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Television and Radio: Detective Inspector

Local antiques dealer is on two PBS series

By P.F. Wilson · September 15th, 2004 · Television and Radio
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Wes Cowan
Wes Cowan



Wes Cowan owns and operates Cowan's Auctions Inc. in the Cincinnati neighborhood of Linwood. Viewers of the popular PBS series, Antiques Roadshow, recognize him as one of the program's appraisers. He's also one of the History Detectives, another PBS series in its second season (it airs at 9 p.m. Mondays). Traveling the country, he investigates the authenticity of historical items. Cowan recently spent time in and around Cincinnati, checking the origins of a saddle that might have belonged to Confederate Gen. John Hunt Morgan. Cowan couldn't verify its authenticity, but he compiled a lot of interesting evidence and expert opinions along the way.

CityBeat: How did you first become involved with the Antiques Roadshow?

WC: When the Antiques Roadshow came to town eight years ago, I called the producers at WGBH in Boston and asked if they wanted any local appraisers.

CB: And how did you get the History Detectives gig?

WC: The History Detectives producers, I'm fairly sure, found me through the Antiques Roadshow.

CB: Where do the story ideas come from for History Detectives?

WC: (The producers will) typically get a story idea and e-mail me and say, "What do you think?" I'll say, "Yeah, you ought be pursuing this, and here are the people you should be talking to right away."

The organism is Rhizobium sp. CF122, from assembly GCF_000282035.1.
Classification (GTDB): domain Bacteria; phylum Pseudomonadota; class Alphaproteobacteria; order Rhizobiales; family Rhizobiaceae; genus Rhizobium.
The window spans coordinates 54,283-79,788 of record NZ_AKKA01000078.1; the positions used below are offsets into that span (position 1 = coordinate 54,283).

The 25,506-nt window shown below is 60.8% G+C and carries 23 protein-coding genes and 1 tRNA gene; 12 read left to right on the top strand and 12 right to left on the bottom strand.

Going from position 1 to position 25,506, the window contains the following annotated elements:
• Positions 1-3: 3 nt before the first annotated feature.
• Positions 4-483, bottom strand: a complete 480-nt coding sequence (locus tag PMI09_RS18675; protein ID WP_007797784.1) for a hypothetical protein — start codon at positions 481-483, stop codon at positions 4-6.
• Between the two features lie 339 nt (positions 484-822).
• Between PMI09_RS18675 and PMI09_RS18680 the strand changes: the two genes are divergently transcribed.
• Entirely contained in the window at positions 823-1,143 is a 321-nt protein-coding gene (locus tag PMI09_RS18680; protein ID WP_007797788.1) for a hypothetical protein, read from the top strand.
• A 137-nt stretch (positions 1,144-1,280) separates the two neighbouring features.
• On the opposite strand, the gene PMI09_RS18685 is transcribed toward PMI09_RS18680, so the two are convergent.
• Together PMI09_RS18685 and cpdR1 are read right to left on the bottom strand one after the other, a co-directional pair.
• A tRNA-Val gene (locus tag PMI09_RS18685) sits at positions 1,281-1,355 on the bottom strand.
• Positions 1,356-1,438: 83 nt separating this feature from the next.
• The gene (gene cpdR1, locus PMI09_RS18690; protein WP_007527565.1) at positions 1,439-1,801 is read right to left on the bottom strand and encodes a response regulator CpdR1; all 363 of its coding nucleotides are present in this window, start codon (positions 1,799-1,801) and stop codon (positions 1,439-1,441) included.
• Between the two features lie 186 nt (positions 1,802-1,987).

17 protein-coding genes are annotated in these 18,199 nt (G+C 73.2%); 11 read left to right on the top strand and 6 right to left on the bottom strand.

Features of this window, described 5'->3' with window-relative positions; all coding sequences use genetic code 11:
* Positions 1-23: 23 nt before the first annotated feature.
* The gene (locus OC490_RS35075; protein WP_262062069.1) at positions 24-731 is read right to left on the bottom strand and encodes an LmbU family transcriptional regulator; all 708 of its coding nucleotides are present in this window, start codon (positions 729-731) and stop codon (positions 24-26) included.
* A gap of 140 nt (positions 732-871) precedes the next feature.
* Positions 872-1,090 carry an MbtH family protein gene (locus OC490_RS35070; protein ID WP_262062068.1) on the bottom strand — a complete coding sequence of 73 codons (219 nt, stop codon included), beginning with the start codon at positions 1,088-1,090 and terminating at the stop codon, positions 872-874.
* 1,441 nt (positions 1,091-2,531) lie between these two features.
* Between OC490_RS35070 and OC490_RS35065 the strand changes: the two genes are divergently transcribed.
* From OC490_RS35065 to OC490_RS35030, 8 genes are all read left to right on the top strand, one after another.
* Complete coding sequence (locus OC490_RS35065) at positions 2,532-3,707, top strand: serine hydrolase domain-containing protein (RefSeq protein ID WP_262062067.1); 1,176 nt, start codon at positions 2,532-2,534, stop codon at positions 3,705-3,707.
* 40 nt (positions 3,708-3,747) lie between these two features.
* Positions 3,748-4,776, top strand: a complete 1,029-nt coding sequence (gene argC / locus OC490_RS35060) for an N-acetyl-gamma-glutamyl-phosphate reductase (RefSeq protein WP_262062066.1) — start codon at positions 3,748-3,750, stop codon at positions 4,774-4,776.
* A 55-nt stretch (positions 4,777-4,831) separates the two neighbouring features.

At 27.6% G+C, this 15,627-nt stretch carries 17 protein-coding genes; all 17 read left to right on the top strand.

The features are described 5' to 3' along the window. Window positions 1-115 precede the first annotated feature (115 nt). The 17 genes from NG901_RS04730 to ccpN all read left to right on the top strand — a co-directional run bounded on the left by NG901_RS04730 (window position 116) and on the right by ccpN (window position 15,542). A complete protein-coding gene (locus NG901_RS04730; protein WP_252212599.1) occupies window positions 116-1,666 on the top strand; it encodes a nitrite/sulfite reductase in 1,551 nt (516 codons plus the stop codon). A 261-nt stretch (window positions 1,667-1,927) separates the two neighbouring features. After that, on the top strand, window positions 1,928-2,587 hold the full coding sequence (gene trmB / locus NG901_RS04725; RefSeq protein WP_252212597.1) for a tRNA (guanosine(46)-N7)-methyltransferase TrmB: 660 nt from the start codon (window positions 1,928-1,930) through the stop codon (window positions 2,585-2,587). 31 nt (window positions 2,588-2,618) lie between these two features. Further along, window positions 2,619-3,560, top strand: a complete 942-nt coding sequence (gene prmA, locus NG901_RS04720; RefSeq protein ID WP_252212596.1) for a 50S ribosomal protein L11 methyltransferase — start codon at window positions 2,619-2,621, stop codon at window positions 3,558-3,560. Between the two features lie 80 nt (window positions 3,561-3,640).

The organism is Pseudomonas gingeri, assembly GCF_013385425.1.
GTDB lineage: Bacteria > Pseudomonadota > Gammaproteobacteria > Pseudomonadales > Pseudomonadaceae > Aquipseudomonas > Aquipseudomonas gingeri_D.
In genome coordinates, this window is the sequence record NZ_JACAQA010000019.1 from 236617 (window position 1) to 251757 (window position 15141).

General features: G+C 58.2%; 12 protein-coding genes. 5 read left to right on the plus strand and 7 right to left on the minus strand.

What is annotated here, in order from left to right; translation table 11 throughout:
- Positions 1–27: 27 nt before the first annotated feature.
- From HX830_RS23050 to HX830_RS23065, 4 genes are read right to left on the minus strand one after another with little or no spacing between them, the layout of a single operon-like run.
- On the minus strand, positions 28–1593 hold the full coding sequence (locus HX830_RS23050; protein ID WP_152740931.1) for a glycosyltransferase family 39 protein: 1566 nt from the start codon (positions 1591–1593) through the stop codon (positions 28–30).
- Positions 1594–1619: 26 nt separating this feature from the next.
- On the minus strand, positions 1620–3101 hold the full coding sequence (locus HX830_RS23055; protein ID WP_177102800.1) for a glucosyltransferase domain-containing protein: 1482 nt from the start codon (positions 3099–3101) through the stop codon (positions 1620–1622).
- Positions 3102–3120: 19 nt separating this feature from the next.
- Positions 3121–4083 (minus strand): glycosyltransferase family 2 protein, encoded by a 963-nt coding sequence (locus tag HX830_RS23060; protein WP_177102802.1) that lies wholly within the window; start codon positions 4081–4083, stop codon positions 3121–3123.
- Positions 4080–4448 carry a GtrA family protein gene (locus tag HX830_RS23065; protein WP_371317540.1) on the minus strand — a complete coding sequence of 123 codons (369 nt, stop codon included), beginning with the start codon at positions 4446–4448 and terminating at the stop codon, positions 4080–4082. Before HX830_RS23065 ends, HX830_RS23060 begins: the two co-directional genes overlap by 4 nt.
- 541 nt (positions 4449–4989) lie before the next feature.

CB: Do any suggestions come through your business in Linwood?

WC: The Morgan saddle is a perfect example. The gentleman (from Paris, Ky.) contacted me, and I said, "This would be a great story."

CB: How much groundwork is done before an item is chosen?

WC: I don't know that a whole lot of groundwork is done before they're chosen. Once a story is chosen, the production company puts a team of researchers on it. They spend anywhere from 30 days to six weeks doing the research before the actual filming starts.

CB: How many days did you spend on the Morgan saddle shoot?

WC: Five days.

CB: Do you ever find out that a crime was involved in the way an item was obtained?

WC: Not yet. There's been at least one story where one of the characters was a criminal. We discovered that in the course of the investigation. He was an art forger. He made a bunch of portraits of colonial and Revolutionary War figures and signed them and tried to pass them off as Gilbert Stuart and other famous artists of the period. This was in the 1930s and 1940s.

CB: Do any items turn out to be outright hoaxes?

WC: The field is like any other field where there's money involved. There are scam artists and con people. I wouldn't say the industry is overrun with it by any means, (but) there are certainly plenty of them out there.

CB: The show really seems like CSI without the ickiness.

WC: I think that PBS billed the series, initially, as a cross between the Antiques Roadshow and CSI. What you get in History Detectives is where Antiques Roadshow leaves off. You get somebody talking about the object, but not how they know about it, where (as on) History Detectives we show you how they found out about it.

CB: Do you enjoy the investigative aspect of it?

WC: Most of my adult life was spent as an archeologist, so I've always been interested in unraveling these sorts of things.

CB: The Morgan saddle is the only local case you've investigated. You must have to travel an awful lot.

WC: I travel all over the place. I've been in just about every major airport in the country in the past two years.

CB: But you really enjoy it.

WC: I think part of the fun and the privilege for the show for me is being able to go to a lot of places that relate to American history, being invited to behind-the-scenes situations and meeting people with great stories. ©

 
 
 
 

 

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